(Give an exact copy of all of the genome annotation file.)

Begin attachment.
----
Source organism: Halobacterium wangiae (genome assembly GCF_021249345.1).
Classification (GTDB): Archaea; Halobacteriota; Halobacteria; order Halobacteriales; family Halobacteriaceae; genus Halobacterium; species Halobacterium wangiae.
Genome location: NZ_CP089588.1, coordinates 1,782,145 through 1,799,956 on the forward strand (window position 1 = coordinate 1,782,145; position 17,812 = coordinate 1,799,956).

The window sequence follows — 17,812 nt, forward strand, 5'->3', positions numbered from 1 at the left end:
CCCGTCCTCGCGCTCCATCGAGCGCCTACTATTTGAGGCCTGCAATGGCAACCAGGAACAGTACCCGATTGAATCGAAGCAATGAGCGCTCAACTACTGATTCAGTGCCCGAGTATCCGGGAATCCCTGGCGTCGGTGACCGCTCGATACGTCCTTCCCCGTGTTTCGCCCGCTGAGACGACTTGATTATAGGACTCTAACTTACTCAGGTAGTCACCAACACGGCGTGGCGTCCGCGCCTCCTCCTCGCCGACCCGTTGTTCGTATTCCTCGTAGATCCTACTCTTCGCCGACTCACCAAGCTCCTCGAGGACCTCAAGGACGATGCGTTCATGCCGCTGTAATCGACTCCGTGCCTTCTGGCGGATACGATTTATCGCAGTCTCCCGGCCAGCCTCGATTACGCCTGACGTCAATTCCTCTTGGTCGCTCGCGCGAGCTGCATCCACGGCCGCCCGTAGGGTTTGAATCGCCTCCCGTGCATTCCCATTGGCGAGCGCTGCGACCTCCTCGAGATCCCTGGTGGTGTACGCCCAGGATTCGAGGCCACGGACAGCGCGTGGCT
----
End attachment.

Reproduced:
Source organism: Halobacterium wangiae (genome assembly GCF_021249345.1).
Classification (GTDB): Archaea; Halobacteriota; Halobacteria; order Halobacteriales; family Halobacteriaceae; genus Halobacterium; species Halobacterium wangiae.
Genome location: NZ_CP089588.1, coordinates 1,782,145 through 1,799,956 on the forward strand (window position 1 = coordinate 1,782,145; position 17,812 = coordinate 1,799,956).

The window sequence follows — 17,812 nt, forward strand, 5'->3', positions numbered from 1 at the left end:
CCCGTCCTCGCGCTCCATCGAGCGCCTACTATTTGAGGCCTGCAATGGCAACCAGGAACAGTACCCGATTGAATCGAAGCAATGAGCGCTCAACTACTGATTCAGTGCCCGAGTATCCGGGAATCCCTGGCGTCGGTGACCGCTCGATACGTCCTTCCCCGTGTTTCGCCCGCTGAGACGACTTGATTATAGGACTCTAACTTACTCAGGTAGTCACCAACACGGCGTGGCGTCCGCGCCTCCTCCTCGCCGACCCGTTGTTCGTATTCCTCGTAGATCCTACTCTTCGCCGACTCACCAAGCTCCTCGAGGACCTCAAGGACGATGCGTTCATGCCGCTGTAATCGACTCCGTGCCTTCTGGCGGATACGATTTATCGCAGTCTCCCGGCCAGCCTCGATTACGCCTGACGTCAATTCCTCTTGGTCGCTCGCGCGAGCTGCATCCACGGCCGCCCGTAGGGTTTGAATCGCCTCCCGTGCATTCCCATTGGCGAGCGCTGCGACCTCCTCGAGATCCCTGGTGGTGTACGCCCAGGATTCGAGGCCACGGACAGCGCGTGGCT